A Inside Out, Lark, opens Friday

Pixar appears to have regained its magic touch in creating family-friendly animated features that are funny, technically dazzling, and completely adult-friendly. When a young girl gets uprooted from the Midwest to San Francisco, her brain must deal with loss, fear, confusion, and hope. And Inside Out is set almost entirely within that brain, where anthropomorphized emotions–Joy, Fear, Anger, Disgust and Sadness–become the film’s main characters. A lot of research into the human mind went into this film, making it all the more thoughtful and all the more entertaining.

B+ Mr. Holmes, Elmwood, opens Friday

Ian McKellen plays Sherlock Holmes as an old man and as a very old man—mostly the later—in this entertaining but not too deep drama. Retired from solving crimes, Holmes is now a 90ish beekeeper (the film is set in 1947–about 20 years after Doyle wrote his last Holmes story), living with a widowed housekeeper and her young son. Holmes is in a race against time, trying to write down the true story of his last case—to correct Watson’s exaggerations—before senility sinks too deep. For Holmes fans, and I’m one of them, this is a wonderful gift. For everyone else, it’s still an enjoyable day at the movies. Read my full review.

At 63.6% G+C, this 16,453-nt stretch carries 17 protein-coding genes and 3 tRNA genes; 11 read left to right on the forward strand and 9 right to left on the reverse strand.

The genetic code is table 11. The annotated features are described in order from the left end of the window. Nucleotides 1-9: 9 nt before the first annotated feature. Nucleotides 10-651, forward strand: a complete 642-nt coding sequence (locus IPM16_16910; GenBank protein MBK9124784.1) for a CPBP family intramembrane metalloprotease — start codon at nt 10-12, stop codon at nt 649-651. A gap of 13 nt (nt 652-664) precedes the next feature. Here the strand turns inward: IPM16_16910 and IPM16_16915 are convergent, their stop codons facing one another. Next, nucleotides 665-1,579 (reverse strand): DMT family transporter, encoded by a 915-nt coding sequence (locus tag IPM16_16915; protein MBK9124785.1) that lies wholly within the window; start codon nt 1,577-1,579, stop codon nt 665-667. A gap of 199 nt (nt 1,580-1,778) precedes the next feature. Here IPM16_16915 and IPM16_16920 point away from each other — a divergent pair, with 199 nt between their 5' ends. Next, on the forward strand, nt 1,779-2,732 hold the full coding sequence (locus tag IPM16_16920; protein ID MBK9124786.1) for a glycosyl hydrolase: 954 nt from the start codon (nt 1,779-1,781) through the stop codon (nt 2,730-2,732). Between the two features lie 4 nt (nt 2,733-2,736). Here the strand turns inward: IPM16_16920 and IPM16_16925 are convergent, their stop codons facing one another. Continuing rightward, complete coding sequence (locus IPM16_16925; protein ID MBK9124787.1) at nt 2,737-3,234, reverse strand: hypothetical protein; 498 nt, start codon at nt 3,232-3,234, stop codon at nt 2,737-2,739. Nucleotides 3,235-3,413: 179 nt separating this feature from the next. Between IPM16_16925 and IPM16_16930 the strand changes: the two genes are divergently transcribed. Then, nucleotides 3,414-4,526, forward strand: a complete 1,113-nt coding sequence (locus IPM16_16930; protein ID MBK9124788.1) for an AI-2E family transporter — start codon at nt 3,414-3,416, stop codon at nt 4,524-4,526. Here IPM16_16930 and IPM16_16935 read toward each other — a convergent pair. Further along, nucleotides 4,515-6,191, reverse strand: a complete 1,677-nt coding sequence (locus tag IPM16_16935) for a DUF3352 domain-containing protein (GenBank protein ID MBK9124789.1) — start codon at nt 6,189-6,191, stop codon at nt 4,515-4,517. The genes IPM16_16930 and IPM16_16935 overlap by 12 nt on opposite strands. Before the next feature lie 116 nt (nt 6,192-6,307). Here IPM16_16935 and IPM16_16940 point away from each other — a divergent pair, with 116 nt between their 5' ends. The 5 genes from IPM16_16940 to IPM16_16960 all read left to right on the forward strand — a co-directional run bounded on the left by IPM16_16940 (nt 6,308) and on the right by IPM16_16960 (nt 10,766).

? Mystery Science Theater 3000, New Parkway, Friday, 10:30.

Regular readers know that I’m a fan of the classic bad-movie-with-commentary TV show, Mystery Science Theater 3000. I have never seen an episode on the big screen with a full audience, but I suspect I’d enjoy it–especially if it’s a really good episode. (Why haven’t I experienced this big-screen version? Because I’m too old to see movies that start at 10:30.) I hope this will be a good episode; no one is telling us which one will be screened.